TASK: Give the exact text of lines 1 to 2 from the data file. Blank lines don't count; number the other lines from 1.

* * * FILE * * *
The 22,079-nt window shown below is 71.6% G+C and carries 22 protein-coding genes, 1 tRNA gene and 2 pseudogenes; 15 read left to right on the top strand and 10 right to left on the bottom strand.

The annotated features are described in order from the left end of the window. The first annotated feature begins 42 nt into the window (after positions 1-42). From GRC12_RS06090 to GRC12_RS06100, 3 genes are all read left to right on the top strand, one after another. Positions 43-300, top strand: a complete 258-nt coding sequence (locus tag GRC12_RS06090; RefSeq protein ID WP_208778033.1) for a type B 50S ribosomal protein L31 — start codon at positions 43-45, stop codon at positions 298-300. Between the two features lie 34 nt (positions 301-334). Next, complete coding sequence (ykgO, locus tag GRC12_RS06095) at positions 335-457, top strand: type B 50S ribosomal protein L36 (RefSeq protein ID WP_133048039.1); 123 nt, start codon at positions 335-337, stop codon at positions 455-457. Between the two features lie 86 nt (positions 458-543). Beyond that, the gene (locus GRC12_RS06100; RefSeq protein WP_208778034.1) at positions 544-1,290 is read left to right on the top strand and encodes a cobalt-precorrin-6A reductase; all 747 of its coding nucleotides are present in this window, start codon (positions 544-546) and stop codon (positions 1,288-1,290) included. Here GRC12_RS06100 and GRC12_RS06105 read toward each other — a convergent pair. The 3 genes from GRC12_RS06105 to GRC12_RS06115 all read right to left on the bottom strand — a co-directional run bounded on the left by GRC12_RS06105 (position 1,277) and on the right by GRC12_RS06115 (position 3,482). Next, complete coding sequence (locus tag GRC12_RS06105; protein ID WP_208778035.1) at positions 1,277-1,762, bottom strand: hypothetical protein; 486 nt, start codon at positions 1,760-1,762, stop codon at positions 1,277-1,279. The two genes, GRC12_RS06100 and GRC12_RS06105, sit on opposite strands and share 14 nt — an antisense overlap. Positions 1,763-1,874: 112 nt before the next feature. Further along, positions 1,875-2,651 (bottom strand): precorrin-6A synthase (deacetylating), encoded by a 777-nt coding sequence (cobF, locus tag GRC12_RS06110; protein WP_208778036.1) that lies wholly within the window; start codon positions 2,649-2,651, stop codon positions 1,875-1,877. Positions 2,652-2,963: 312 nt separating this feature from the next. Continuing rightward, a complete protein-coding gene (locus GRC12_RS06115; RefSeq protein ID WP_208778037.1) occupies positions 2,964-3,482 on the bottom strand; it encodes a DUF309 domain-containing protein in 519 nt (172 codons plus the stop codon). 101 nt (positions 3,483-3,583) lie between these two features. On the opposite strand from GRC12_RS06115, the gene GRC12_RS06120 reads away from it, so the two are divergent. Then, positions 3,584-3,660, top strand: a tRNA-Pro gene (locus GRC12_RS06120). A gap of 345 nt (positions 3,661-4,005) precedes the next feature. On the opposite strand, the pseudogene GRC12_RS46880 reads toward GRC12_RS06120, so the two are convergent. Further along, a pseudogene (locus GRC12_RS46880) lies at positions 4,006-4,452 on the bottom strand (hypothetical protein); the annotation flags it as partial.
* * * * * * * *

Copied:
The 22,079-nt window shown below is 71.6% G+C and carries 22 protein-coding genes, 1 tRNA gene and 2 pseudogenes; 15 read left to right on the top strand and 10 right to left on the bottom strand.

The annotated features are described in order from the left end of the window. The first annotated feature begins 42 nt into the window (after positions 1-42). From GRC12_RS06090 to GRC12_RS06100, 3 genes are all read left to right on the top strand, one after another. Positions 43-300, top strand: a complete 258-nt coding sequence (locus tag GRC12_RS06090; RefSeq protein ID WP_208778033.1) for a type B 50S ribosomal protein L31 — start codon at positions 43-45, stop codon at positions 298-300. Between the two features lie 34 nt (positions 301-334). Next, complete coding sequence (ykgO, locus tag GRC12_RS06095) at positions 335-457, top strand: type B 50S ribosomal protein L36 (RefSeq protein ID WP_133048039.1); 123 nt, start codon at positions 335-337, stop codon at positions 455-457. Between the two features lie 86 nt (positions 458-543). Beyond that, the gene (locus GRC12_RS06100; RefSeq protein WP_208778034.1) at positions 544-1,290 is read left to right on the top strand and encodes a cobalt-precorrin-6A reductase; all 747 of its coding nucleotides are present in this window, start codon (positions 544-546) and stop codon (positions 1,288-1,290) included. Here GRC12_RS06100 and GRC12_RS06105 read toward each other — a convergent pair. The 3 genes from GRC12_RS06105 to GRC12_RS06115 all read right to left on the bottom strand — a co-directional run bounded on the left by GRC12_RS06105 (position 1,277) and on the right by GRC12_RS06115 (position 3,482). Next, complete coding sequence (locus tag GRC12_RS06105; protein ID WP_208778035.1) at positions 1,277-1,762, bottom strand: hypothetical protein; 486 nt, start codon at positions 1,760-1,762, stop codon at positions 1,277-1,279. The two genes, GRC12_RS06100 and GRC12_RS06105, sit on opposite strands and share 14 nt — an antisense overlap. Positions 1,763-1,874: 112 nt before the next feature. Further along, positions 1,875-2,651 (bottom strand): precorrin-6A synthase (deacetylating), encoded by a 777-nt coding sequence (cobF, locus tag GRC12_RS06110; protein WP_208778036.1) that lies wholly within the window; start codon positions 2,649-2,651, stop codon positions 1,875-1,877. Positions 2,652-2,963: 312 nt separating this feature from the next. Continuing rightward, a complete protein-coding gene (locus GRC12_RS06115; RefSeq protein ID WP_208778037.1) occupies positions 2,964-3,482 on the bottom strand; it encodes a DUF309 domain-containing protein in 519 nt (172 codons plus the stop codon). 101 nt (positions 3,483-3,583) lie between these two features. On the opposite strand from GRC12_RS06115, the gene GRC12_RS06120 reads away from it, so the two are divergent. Then, positions 3,584-3,660, top strand: a tRNA-Pro gene (locus GRC12_RS06120). A gap of 345 nt (positions 3,661-4,005) precedes the next feature. On the opposite strand, the pseudogene GRC12_RS46880 reads toward GRC12_RS06120, so the two are convergent. Further along, a pseudogene (locus GRC12_RS46880) lies at positions 4,006-4,452 on the bottom strand (hypothetical protein); the annotation flags it as partial.